The HARDEST THING for investors to do is know when to sell. That is why you have to set specific, non-emotional prices to exit if things do not go right. You cannot allow your emotions to get involved and take over your thinking.

Remember: markets fool the majority of investors by "Climbing a Wall of Worry" which is exactly what it is doing now. Once losses start and keep getting worse when investors get on the "Slopes of Hope" and try and hope that their stock comes back - trust me, the "I hope my stock comes back" technique will NOT work. Trust in your system and follow it regardless of what you think "should happen". Once you try to impose your will on your portfolio you will stop paying attention to what is most important - "what is" NOT what you think it should be.

If you looked at the portfolios of the most successful investors you would, in general, see the following pattern:

Approximately 80% of trades would be either small losses and/or small gains and approximately 20% would be very significant gains. This is exactly how we dramatically outperformed the markets in 2012, 2011 and 2010 – see summary performance below.

2012: Solar Portfolio outperforms markets by 325%

Solar Portfolio   + 39.7%

Solar Industry Average   - 13.93%

Major Markets Average   + 12.19%


2011: Solar Portfolio outperforms markets by 1,416%

Solar Portfolio   + 17.56%

Solar Industry Average   - 70.3%

Major Markets Average   + 1.24%


2010: Solar Portfolio outperforms markets by 310%

Solar Portfolio   + 42.94%

Solar Industry Average   -14.2%

Major Markets Average   + 13.87%


Basically we followed the #1 rule of investing we cut our losses when things did not work out and we let our profitable stock run and maximized our gains.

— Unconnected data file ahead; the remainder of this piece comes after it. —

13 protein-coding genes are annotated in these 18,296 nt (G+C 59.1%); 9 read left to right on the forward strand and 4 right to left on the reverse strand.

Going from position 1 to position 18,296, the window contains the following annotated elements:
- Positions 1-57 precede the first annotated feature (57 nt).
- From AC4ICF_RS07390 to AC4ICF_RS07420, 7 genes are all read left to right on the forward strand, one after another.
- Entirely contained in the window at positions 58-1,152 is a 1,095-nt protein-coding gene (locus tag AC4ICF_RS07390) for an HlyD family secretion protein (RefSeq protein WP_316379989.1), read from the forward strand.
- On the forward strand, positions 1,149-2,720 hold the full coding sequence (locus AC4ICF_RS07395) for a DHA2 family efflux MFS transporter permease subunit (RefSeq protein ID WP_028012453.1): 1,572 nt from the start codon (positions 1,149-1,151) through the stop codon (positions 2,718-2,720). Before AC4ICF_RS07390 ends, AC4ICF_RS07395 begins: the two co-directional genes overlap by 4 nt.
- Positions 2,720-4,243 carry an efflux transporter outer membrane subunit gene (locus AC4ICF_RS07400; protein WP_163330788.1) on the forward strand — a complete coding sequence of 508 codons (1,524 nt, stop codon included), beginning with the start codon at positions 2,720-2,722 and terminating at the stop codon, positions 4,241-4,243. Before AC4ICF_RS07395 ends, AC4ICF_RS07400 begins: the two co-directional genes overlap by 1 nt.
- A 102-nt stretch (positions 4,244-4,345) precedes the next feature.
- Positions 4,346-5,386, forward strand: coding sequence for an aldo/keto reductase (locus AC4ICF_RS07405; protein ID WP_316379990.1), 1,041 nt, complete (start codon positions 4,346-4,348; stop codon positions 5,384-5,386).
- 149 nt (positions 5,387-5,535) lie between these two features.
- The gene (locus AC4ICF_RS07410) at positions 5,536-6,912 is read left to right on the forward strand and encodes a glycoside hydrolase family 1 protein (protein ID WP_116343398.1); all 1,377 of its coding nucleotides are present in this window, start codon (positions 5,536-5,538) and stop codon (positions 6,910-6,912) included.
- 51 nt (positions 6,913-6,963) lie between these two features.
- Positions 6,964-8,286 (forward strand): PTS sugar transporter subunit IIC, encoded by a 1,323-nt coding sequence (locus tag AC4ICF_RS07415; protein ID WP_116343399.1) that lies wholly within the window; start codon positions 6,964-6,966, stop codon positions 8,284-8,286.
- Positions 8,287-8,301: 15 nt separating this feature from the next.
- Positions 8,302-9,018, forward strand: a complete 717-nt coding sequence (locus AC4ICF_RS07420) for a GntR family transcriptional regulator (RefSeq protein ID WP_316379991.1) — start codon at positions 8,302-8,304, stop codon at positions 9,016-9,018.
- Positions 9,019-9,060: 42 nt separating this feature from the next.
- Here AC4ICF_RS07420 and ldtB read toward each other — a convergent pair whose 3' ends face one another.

General Market Comments

At the current time the market is overbought at a level which historically results in a pullback in the market closer to the 50 day moving average. As a result of this I have been setting our stop loss points very conservatively in order to make you that when a correction or pullback comes we will still lock in healthy profits.

At this point the general market is weaker than solar stocks as a whole which have obviously been very active lately. But keep in mind that all of the stocks in our portfolio have beta’s of about 1.5 (beta is a measure of a stock volatility) the market has a beta of 1.0, so our stocks are 50% MORE volatile than the market. So, with this in mind, we have to be cautious with the market getting overbought and all our stocks having high beta’s.

Background Analysis Notes

Keep in mind that there are two basic types of equity (stock) analysis. Below are a brief description of each and its primary purpose:

Fundamental Analysis - this is the analysis of the fundamental financial condition of a company to identify which stocks you may want to buy when the timing is right. This form of analysis will give you NO indication of the best time to buy a stock or sell a stock.

Technical Analysis - this form of analysis will tell you "when" to buy a stock and when to sell the stock. It will do this by showing you (in chart format) the basic interaction of supply and demand and when the two change and shift which will indicate a time to buy or a time to sell.


Mr. Lynch has worked, for 36 years as a Wall Street security analyst, an independent security analyst and private investor in small emerging technology companies. He has been actively involved in following developments in the renewable energy sector since 1977 and is regarded as an expert in this field. He was the contributing editor for 17 years to the Photovoltaic Insider Report, an early publication in PV that was directed at industrial subscribers, such as major energy companies, utilities and governments around the world. He is currently a private investor and has from time to time been a financial/technology consultant to a number of companies. He can be reached via e-mail at: Please visit his website for the promotion of solar energy –